2.2.3. Narrow Magnetized Features
188.8.131.52 NARROW MAGNETIZED ISOLATED FILAMENTS Nonthermal (synchrotron) emitting filaments have been found near a wavelength of 92 cm (Wieringa et al., 1993) in the interstellar medium, with the Westerbork Synthesis Radio Telescope in Holland. These filaments have a width 10% of their length, with sharp edges. They were found at a distance from Earth of ~ 0.2 kpc to 1 kpc, with length ~ 10 pc and width ~ 1 pc. There is virtually no change in the angle of linear polarization along the filaments. Some may come in systems of almost parallel filaments. These observations were interpreted as small clouds of gas with gas density ~ 0.2 cm-3, concentrated along the local magnetic field lines.
An intriguing 'lens' or filament has been found near the W 5 complex HII region, in continuum emission at a wavelength of 21 cm (e.g., Gray et al. 1998) with the Dominion Radio Synthesis Telescope near Penticton, B.C., Canada, being apparently unrelated to the thermal emission (the boundary of the HII region coincides with the diaappearance of the polarization structure). This 'lens' has a remarkably smooth structure in which the position angle of the linear polarization swings continuously from the center to the edge, possibly due to line-of-sight dependent Faraday rotation effects in a foreground screen.
Thermal (free-free) emitting filaments have been found near large dust clouds. In the Auriga filament (e.g., Puget 1991) the gas velocity changes slowly along the major axis of the filament, suggestive of a physical link such as a magnetic field to maintain the spatial correlation over a length of 1 pc. In the long (12 pc) thin (1 pc) filament near L204 (e.g., Heiles 1988b), a magnetic field was measured by the Zeeman effect to be near 12 µGauss.
184.108.40.206 NARROW MAGNETIZED OUTFLOWS FROM CLOUDS When two high-velocity (~ 100 km/s) outflows emerge in opposite directions from a recently-formed protostellar disk, these outflows push out a shell of molecular gas and magnetic field, often extending to ~ 1 pc, with a lateral width of ~ 0.1 pc. Magnetic stresses at the cavity's surface may affect the evolution of the outflows. Observationally, Simonetti and Cordes (1986a) have determined the RM of background galaxies and QSO near and through the outflows in 2 cases, deriving a magnetic field of ~ 100 µGauss in the outflow walls. Crutcher (1991) used the Zeeman effect to derive a magnetic field near ~ 1000 µGauss (toward the observer) in the north lobe of S106 and ~ 600 µGauss (away from the observer) in the south lobe - thus the magnetic field reverses direction from one lobe to the other in S106. A recent theoretical review of outflows is given in Königl and Ruden (1993).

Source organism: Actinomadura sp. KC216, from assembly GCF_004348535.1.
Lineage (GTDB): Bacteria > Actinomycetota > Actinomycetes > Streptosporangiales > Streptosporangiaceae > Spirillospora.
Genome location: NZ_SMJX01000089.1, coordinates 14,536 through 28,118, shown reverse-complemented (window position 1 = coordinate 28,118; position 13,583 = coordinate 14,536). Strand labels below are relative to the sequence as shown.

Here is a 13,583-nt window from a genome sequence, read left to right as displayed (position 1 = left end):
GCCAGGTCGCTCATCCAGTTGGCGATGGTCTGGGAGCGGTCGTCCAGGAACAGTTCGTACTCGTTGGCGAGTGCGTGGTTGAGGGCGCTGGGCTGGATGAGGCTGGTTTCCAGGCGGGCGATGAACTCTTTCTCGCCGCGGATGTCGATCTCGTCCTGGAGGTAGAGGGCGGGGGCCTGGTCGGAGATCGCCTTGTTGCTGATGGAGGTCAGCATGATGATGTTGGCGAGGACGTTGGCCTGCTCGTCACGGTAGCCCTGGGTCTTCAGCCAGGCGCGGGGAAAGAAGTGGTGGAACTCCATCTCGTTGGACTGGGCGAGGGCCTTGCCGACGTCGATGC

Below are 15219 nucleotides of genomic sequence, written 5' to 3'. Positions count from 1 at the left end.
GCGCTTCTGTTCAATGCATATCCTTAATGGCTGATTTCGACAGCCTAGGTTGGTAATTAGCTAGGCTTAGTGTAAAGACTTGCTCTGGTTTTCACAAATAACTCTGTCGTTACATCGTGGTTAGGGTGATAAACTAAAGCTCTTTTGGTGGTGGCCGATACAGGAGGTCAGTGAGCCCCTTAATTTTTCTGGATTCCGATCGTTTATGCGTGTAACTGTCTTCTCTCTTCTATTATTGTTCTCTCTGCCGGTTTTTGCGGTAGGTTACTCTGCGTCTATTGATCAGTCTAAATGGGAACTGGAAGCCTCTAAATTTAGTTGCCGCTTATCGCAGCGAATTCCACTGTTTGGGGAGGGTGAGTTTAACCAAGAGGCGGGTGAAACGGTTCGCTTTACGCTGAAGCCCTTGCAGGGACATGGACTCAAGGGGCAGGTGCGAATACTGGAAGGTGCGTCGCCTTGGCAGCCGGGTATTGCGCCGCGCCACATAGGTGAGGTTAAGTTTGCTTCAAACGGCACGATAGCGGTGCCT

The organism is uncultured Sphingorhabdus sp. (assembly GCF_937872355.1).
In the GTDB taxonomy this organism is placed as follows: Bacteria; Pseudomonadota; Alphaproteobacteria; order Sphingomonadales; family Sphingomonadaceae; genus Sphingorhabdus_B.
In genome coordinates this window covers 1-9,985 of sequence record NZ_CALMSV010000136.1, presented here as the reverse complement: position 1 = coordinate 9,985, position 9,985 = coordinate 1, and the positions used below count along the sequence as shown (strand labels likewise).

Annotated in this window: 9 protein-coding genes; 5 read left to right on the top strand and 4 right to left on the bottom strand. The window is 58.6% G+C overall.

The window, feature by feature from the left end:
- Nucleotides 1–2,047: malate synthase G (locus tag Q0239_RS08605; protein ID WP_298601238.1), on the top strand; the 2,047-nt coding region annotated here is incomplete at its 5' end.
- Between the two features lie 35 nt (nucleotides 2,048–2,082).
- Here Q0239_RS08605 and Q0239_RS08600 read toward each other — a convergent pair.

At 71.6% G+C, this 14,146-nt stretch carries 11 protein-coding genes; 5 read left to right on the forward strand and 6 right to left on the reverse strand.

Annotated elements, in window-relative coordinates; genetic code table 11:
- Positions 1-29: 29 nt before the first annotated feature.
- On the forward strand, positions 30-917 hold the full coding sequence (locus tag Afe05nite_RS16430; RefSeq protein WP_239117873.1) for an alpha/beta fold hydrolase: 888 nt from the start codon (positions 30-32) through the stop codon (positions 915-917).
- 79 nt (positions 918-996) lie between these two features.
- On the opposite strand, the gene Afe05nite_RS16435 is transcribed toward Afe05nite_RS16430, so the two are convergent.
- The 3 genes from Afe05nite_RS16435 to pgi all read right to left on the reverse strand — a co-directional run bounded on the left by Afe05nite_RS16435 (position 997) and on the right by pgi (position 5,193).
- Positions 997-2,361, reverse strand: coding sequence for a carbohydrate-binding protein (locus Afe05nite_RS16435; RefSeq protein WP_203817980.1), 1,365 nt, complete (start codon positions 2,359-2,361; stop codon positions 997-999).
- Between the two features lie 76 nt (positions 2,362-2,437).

220.127.116.11 NARROW MAGNETIZED EDGES OF DUSTY MOLECULAR CLOUDS (B ~ n1) A magnetized molecular cloud edge, near an adjacent HII region containing one or more O-type star(s), has been modeled as having successive compressed layers: first an atomic HI layer nearest the HII region, then a molecular H2 layer further inside the cloud,
In these HI/H2 layers, the carbon atoms are ionized into CII. Radio observations of CII recombination lines (e.g., near 6cm) in cloud edges were compared with observations of CO lines (e.g., near 3mm) deeper into the clouds, indicating a CII layer with the following parameters: depth ~ 0.1 pc, surface side ~ 1 pc, total gas density ~ 105 cm-3, magnetic field ~ 100 µGauss, a weak compression factor between 2 and 10 due to the presence of magnetic fields; and these shocked molecular cloud edges display the B ~ n1.0 behavior (e.g., Table 2 in Vallée 1989a).
Results were also obtained for the adjacent but deeper layer containing sulfur, by comparing the sulfur recombination lines SII with the CO lines from the cloud cores: depth ~ 1 pc, surface side ~ 1.5 pc, total gas density ~ 106 cm-3, magnetic field ~ 180 µGauss (e.g., Table 3 in Vallée 1989a; Table 4 in Vallée 1989b).
The linear polarization of the 21 cm HI line from the molecular cloud edge of Orion B was studied closely by van der Werf et al. (1993), using the Very Large Array in its D configuration. They found 3 absorbing layers in front of the continuum HII region, with the outermost (A) layer having a total gas density n ~ 103 cm-3 and a magnetic field B ~ 30 µGauss, the next one having a total gas density n ~ 104 cm-3 and magnetic field B ~ 40 µGauss, and the innermost one having a total gas density n ~ 105 cm-3 and a magnetic field B ~ 60 µGauss.